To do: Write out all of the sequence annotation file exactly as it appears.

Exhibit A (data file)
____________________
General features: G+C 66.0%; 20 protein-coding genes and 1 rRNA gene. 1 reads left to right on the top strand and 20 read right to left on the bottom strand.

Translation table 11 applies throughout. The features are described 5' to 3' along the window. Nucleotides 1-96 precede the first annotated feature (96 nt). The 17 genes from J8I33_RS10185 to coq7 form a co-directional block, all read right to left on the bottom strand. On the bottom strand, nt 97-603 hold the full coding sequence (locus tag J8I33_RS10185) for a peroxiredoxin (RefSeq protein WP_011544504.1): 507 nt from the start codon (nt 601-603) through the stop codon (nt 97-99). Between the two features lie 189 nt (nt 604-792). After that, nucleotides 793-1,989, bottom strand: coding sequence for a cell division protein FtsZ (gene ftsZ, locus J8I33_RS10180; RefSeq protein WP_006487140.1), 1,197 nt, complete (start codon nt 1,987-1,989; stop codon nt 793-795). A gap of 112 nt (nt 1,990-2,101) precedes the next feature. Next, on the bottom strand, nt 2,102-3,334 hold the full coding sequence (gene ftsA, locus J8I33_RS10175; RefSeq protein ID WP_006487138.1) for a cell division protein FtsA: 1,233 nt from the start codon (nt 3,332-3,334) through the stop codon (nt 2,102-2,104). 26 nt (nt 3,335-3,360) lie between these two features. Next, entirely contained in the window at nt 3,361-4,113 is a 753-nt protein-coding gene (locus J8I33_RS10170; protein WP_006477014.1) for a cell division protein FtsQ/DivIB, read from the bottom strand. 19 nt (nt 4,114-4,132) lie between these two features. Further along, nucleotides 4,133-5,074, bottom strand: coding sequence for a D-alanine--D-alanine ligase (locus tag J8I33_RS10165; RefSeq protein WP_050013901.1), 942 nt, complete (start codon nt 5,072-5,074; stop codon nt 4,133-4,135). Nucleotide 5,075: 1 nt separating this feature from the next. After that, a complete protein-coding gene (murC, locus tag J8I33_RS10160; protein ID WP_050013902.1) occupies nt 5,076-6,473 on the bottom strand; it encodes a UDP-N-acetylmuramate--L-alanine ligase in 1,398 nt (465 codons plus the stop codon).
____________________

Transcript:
General features: G+C 66.0%; 20 protein-coding genes and 1 rRNA gene. 1 reads left to right on the top strand and 20 read right to left on the bottom strand.

Translation table 11 applies throughout. The features are described 5' to 3' along the window. Nucleotides 1-96 precede the first annotated feature (96 nt). The 17 genes from J8I33_RS10185 to coq7 form a co-directional block, all read right to left on the bottom strand. On the bottom strand, nt 97-603 hold the full coding sequence (locus tag J8I33_RS10185) for a peroxiredoxin (RefSeq protein WP_011544504.1): 507 nt from the start codon (nt 601-603) through the stop codon (nt 97-99). Between the two features lie 189 nt (nt 604-792). After that, nucleotides 793-1,989, bottom strand: coding sequence for a cell division protein FtsZ (gene ftsZ, locus J8I33_RS10180; RefSeq protein WP_006487140.1), 1,197 nt, complete (start codon nt 1,987-1,989; stop codon nt 793-795). A gap of 112 nt (nt 1,990-2,101) precedes the next feature. Next, on the bottom strand, nt 2,102-3,334 hold the full coding sequence (gene ftsA, locus J8I33_RS10175; RefSeq protein ID WP_006487138.1) for a cell division protein FtsA: 1,233 nt from the start codon (nt 3,332-3,334) through the stop codon (nt 2,102-2,104). 26 nt (nt 3,335-3,360) lie between these two features. Next, entirely contained in the window at nt 3,361-4,113 is a 753-nt protein-coding gene (locus J8I33_RS10170; protein WP_006477014.1) for a cell division protein FtsQ/DivIB, read from the bottom strand. 19 nt (nt 4,114-4,132) lie between these two features. Further along, nucleotides 4,133-5,074, bottom strand: coding sequence for a D-alanine--D-alanine ligase (locus tag J8I33_RS10165; RefSeq protein WP_050013901.1), 942 nt, complete (start codon nt 5,072-5,074; stop codon nt 4,133-4,135). Nucleotide 5,075: 1 nt separating this feature from the next. After that, a complete protein-coding gene (murC, locus tag J8I33_RS10160; protein ID WP_050013902.1) occupies nt 5,076-6,473 on the bottom strand; it encodes a UDP-N-acetylmuramate--L-alanine ligase in 1,398 nt (465 codons plus the stop codon).